- “Was it real?”
- “How do I explain the way I feel?”
- “What does this mean about god?”
- “What does this mean about the earth/universe?”
- “What is truth?”
- “This changed what I believe in. What does this mean?”
- “How come I feel different about my body?”
- “What do I believe in?”
- “What do I do now?”
What can I expect?
We begin with normalization. It is okay to not know, not feel settled, and/or be shaken up by your experience. It was profound and it is in the nature of the experience to be transformational. You are not alone and there is nothing wrong with you.
Next, we explore a little bit about you. What is your family like? What have you been through? What are the things that make up your day to day life? Doing this helps us to form a relationship and also gives me the opportunity to connect with what it is like to be you, and maybe be able to relate some of your psychedelic experiences with your lived experience. This also helps us take notice of any changes that may have occurred since your experience.
Then we begin by exploring the nature of your psychedelic experience, much like you would explore a dream. You’ll describe in detail what you did to prepare for the experience as well as the experience itself. In what context did you have the experience? What happened during? What did you see, taste, hear, smell, feel, and sense? Who was there? What sticks out to you? What was time like? If you’ve had multiple experiences, we would focus on one at a time, and then work to make sense of them as a whole.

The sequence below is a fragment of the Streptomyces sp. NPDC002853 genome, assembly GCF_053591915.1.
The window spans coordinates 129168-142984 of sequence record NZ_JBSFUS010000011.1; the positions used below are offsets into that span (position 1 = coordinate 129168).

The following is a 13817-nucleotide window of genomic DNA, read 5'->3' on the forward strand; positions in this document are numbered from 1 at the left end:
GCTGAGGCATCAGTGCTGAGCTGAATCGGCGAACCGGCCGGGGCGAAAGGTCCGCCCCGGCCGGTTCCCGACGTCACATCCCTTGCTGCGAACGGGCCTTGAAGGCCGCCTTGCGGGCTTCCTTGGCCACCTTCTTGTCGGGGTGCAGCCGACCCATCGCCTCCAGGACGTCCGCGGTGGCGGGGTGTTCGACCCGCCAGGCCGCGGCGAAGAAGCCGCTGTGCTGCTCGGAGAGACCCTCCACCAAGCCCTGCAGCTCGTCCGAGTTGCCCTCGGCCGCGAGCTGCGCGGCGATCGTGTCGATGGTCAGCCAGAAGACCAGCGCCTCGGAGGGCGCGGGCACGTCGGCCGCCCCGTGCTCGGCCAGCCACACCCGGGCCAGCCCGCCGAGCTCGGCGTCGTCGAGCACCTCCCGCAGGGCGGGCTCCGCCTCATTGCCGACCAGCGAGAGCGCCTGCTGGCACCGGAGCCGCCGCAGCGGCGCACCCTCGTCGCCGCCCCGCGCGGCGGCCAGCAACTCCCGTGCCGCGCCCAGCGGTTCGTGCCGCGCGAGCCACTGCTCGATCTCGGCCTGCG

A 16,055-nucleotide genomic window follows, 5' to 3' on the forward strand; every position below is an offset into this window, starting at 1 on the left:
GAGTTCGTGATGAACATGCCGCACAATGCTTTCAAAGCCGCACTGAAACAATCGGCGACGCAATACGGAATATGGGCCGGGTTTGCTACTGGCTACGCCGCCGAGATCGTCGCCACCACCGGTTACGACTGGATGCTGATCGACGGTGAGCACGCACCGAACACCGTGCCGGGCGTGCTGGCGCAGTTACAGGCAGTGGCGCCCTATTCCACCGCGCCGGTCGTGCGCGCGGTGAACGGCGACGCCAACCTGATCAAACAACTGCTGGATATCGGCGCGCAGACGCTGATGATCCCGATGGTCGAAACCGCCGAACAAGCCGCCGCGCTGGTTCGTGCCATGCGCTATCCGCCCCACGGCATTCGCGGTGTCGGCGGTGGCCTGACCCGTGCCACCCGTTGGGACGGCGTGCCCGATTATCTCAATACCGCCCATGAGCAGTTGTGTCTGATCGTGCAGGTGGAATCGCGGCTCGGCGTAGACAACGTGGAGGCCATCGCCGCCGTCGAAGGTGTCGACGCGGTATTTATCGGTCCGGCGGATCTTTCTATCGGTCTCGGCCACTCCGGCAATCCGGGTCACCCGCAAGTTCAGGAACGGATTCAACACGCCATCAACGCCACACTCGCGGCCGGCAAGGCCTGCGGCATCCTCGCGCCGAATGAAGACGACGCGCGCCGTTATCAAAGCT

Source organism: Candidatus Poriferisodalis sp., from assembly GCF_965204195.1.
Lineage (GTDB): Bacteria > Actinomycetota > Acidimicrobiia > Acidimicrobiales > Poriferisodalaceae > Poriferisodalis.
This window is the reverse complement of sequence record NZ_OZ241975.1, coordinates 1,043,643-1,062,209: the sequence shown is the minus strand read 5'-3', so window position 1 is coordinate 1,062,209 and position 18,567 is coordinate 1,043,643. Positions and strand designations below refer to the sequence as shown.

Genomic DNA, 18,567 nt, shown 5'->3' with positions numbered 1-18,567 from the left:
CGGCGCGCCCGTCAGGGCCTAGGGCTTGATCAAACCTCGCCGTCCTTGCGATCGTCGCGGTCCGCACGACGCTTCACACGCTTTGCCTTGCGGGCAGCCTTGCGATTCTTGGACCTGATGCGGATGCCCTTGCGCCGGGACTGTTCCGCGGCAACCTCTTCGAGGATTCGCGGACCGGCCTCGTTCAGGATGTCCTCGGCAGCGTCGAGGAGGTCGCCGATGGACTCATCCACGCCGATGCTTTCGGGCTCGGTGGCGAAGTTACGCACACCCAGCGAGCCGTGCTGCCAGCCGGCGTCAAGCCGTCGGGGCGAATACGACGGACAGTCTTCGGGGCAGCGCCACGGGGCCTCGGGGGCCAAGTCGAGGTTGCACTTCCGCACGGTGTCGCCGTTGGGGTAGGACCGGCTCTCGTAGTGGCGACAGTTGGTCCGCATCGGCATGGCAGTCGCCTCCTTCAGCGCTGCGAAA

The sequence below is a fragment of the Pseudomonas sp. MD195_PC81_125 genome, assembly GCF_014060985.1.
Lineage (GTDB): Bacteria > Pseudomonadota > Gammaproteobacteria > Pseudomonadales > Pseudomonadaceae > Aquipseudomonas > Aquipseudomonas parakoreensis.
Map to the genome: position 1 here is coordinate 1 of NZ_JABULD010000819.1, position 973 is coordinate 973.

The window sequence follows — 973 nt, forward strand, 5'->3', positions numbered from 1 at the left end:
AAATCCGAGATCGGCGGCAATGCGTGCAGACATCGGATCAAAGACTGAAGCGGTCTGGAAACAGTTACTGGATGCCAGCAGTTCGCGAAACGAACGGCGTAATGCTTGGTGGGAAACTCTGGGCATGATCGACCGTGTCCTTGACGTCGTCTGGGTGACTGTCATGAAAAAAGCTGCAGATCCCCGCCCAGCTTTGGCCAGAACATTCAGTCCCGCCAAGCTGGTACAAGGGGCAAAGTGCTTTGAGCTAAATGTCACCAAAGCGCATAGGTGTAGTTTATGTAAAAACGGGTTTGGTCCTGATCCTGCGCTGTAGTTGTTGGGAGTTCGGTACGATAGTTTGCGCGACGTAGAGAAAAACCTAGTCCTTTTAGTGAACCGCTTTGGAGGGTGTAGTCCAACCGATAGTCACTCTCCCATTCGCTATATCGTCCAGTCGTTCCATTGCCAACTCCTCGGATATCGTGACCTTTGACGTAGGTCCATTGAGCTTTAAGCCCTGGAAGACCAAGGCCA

Finally, we begin exploring the meaning of your experience. We may discuss the symbols you noticed, the people or entities you encountered, and any felt senses you had. We may also explore associations between what you experienced with psychedelics and your personal life. Most importantly, we’ll explore what this means moving forward. How can you integrate what you experienced with how you will interact with your relationships, the environment, your beliefs, your values, and your behaviors into the future.
In the end, it is helpful to know that one size does not fit all. You are unique, as were your experiences, thus the way about which we explore will need to be equally as spontaneous and novel. For some, language fails to be descriptive enough to encompass the depth of their experience. This is okay. We are in this together and there is comfort to be found in knowing you can be understood. These experiences are intimate and who you choose to share them with is highly personal and important. There is safety here as well as a ground of knowledge and understanding to help you connect with your psychedelic experiences and yourself in an even deeper sense.
If you are interested in discussing psychedelic integration therapy and how it may be helpful, please reach out, I’d love to talk with you.
DISCLAIMER: I do not provide psychedelic or illegal substances. I do not provide guided psychedelic services. I do not refer individuals to sources to obtain substances or services.